@Strakhov, Valentina.Anitnelav: So far, we are not talking about relationships of the type frbr:Work - frbr:Expression; let's leave that for another time. However, in the "Portia" example we are talking about the relationship of the type <frbr:Work> <based on> <frbr:Work>, in this case Tchaikovsky's opera "The Merchant of Venice" whose libretto is based on Shakespeare's play "The Merchant of Venice". Each of them define a fictional character "Portia". While there is no claim that the fictional universe created by Tchaikovsky and his librettist are exactly the same, we can nonetheless say that "Portia (Tchaikovsky)" is <based on> "Portia (Shakespeare)". That's exactly how the relationship has been expressed in the example. This said, I think we should remove the claim <said to be the same as> linking the two items.
On another note, but related to this discussion: We may see fictional characters that are inspired by real people. In this case, I have used <inspired by>, e.g. <Wilhelm Voigt (Q40025058)> <inspired by (P941)> <Wilhelm Voigt (Q62071).
--Cheers, Beat Estermann (talk) 05:53, 17 April 2019 (UTC)
By the way, this type of discussion should eventually be documented here: Wikidata:WikiProject_Performing_arts/Data_structure/Data_modelling_issues. Unfortunately, I haven't had the time yet to properly delve into all the open issues collected in the Google Doc that is linked on that page. --Beat Estermann (talk) 06:08, 17 April 2019 (UTC)
Uhmm. At first there was no property used, then I tentatively added inspired by (P941) and finally @Valentina.Anitnelav: changed that for said to be the same as (P460). There are other properties to express similar relationships such as based on (P144) or edition or translation of (P629). I disagree with Portia (Q7231797) being 'only' the character in the Shakespeare's play The Merchant of Venice. Same way Tarzan (Q170241) does not represent (only) the character in Tarzan of the Apes (Q655296) but the character in subsequent novels, different interpretations of it in films, TV series and popular culture too (Tarzan as a general concept). So, IMHO, if keeping Portia (Q55048970) is deemed really necessary (that's a relatively big if), there's a structural need of a "main Portia item", with the rest being expressions/editions/whatever of it. Cheers. strakhov (talk) 08:12, 17 April 2019 (UTC)
Well, isn't any fictional character either <inspired by> a real person, <based on> another fictional character (present in a work, in folk tales, oral tradition or whatever), or a new creation? - If you feel the urge to describe some proto-Portia that precedes Shakespeare's play, why don't you just create an item for it? - I would strongly advise against conflating fictional characters from various fictional universes into the same item, as this will become totally messy if we start adding further statements about them that are drawn from that specific fictional universe (age, married with, died at, etc.). The same applies to operatic characters, which - depending on the operatic work - may be associated with different voice types. And when we look at it from a different perspective: Whenever we say that an actor played a specific character, this character is specific to a play or a movie (and not some abstract idea of a Tarzan role or whatever). --Beat Estermann (talk) 08:26, 17 April 2019 (UTC)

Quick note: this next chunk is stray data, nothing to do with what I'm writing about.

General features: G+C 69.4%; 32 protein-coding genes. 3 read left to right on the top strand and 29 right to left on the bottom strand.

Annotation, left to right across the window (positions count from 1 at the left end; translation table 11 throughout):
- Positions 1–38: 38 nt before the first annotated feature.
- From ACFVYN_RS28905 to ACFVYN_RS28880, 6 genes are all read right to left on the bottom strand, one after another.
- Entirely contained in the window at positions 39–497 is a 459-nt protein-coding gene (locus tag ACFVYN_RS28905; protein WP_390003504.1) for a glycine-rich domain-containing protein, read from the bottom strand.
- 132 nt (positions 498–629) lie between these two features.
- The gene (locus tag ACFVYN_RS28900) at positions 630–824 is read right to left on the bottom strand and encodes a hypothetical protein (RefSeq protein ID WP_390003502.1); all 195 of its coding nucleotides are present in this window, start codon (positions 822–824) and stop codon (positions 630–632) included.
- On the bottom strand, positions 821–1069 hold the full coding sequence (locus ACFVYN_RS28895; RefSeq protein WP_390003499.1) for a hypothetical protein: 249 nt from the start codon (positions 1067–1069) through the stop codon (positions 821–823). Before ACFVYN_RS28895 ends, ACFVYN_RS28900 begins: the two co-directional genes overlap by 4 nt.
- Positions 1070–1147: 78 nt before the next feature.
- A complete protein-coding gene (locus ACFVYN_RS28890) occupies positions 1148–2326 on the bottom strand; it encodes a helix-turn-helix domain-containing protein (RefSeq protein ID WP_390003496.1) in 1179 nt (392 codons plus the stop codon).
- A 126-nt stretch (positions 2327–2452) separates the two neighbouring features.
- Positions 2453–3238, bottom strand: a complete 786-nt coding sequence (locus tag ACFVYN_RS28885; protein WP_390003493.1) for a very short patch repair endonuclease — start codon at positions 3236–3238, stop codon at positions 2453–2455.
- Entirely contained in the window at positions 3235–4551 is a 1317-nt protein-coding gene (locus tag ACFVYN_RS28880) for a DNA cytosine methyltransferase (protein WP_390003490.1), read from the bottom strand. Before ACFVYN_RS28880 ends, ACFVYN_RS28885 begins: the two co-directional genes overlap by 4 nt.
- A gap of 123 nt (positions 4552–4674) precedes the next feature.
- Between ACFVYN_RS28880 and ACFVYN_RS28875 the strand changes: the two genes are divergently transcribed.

Hello, I agree (from a character-modelling point of view) with Beat Estermann that it is the cleanest approach to keep them distinct if one would want to describe their characteristics explicitly (and there already exist Wikipedia articles for adaptations of characters in different works, just think of Winnie the Pooh (Q188574)/Winnie the Pooh (Q1427030)). I added both said to be the same as (P460) and based on (P144) and removed inspired by (P941) for the following reason: Portia (Q55048970) is a direct adaptation of the Shakespeare Portia, not just inpired by it (other than Batman (Q2695156), who (according to his Wikidata item) seems to be inspired by Zorro (Q226822) and Count Dracula (Q3266236), besides other - but he is certainly not a direct adaptation thereof. It is not completely clear when to use based on (P144) and when inspired by (P941) but - as a rule of thumb - I use based on (P144) only for direct adaptations and inspired by (P941) for cases for some aspects of a person or character inspired the development of this character. The identity of fictional entities is a tricky issue - I used said to be the same as (P460) to express that Portia (Q55048970) is a means to import Portia (Q7231797) into the opera - from the point of (assumed) authorial intent and recognition by the audience. I don't think there is a structural need for a main "Portia"-item . I started to collect some rules of thumb (that are in no way intended to be fixed, yet - and I'm very happy for any input) related to this issue at Wikidata:WikiProject_Narration#Intertextuality- Valentina.Anitnelav (talk) 09:16, 17 April 2019 (UTC)